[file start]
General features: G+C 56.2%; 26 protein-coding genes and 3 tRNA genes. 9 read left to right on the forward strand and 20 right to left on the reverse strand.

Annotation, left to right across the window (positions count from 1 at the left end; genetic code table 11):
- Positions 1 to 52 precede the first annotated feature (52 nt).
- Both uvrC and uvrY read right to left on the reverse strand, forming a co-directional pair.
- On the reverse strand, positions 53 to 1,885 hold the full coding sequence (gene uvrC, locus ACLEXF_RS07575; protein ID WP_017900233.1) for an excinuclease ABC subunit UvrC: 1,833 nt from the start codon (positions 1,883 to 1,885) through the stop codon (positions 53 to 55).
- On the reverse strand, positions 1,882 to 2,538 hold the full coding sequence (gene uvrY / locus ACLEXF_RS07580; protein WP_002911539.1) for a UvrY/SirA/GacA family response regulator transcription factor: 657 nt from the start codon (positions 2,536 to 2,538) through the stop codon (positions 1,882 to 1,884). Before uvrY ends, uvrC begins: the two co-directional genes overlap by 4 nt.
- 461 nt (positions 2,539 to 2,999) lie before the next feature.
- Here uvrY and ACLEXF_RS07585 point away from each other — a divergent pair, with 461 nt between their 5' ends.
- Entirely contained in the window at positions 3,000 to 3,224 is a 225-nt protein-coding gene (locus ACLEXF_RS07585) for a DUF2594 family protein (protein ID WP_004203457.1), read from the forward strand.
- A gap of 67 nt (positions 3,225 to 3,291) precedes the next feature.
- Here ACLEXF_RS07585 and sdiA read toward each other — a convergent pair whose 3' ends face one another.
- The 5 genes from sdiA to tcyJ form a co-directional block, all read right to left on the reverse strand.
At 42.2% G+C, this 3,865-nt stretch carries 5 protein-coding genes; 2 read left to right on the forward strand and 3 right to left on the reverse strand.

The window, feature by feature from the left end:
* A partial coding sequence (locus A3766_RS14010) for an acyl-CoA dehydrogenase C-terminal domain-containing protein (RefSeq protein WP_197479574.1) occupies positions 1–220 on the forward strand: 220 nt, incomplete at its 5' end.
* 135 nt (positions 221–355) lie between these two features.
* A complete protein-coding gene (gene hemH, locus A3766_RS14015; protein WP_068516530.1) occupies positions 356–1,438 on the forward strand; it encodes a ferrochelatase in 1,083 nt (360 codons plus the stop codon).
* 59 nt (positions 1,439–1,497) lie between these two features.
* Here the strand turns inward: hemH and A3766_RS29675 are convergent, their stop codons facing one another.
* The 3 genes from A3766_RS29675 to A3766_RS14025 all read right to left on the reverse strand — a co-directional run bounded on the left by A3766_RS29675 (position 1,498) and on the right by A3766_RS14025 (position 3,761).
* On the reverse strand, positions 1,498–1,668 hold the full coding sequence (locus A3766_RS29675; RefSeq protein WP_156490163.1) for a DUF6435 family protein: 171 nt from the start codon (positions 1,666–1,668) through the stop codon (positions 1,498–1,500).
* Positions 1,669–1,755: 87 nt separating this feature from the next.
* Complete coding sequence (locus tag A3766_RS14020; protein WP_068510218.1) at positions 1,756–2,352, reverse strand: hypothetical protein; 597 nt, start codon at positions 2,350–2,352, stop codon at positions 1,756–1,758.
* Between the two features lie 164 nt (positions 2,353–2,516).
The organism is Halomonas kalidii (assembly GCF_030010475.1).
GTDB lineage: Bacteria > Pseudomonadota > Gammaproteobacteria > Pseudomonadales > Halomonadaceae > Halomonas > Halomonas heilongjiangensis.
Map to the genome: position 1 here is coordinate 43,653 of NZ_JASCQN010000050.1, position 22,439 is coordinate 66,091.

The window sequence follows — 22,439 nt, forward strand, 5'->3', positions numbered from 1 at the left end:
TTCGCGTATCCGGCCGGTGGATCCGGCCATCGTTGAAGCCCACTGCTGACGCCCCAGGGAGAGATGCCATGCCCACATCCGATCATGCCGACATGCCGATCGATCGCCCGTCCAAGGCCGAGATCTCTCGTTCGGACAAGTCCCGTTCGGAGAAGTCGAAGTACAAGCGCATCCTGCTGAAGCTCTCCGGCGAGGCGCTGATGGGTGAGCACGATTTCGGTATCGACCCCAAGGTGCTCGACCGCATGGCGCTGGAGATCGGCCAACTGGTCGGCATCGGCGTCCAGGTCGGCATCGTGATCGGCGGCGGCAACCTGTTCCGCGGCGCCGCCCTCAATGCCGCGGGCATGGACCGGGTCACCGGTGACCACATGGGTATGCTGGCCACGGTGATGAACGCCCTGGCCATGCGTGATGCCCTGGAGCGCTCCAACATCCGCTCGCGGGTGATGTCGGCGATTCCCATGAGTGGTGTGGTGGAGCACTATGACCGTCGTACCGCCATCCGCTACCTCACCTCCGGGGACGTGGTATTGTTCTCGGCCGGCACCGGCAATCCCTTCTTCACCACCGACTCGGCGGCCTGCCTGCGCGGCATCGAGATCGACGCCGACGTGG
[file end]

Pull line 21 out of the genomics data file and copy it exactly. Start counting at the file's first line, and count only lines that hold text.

* On the reverse strand, positions 1,498–1,668 hold the full coding sequence (locus A3766_RS29675; RefSeq protein WP_156490163.1) for a DUF6435 family protein: 171 nt from the start codon (positions 1,666–1,668) through the stop codon (positions 1,498–1,500).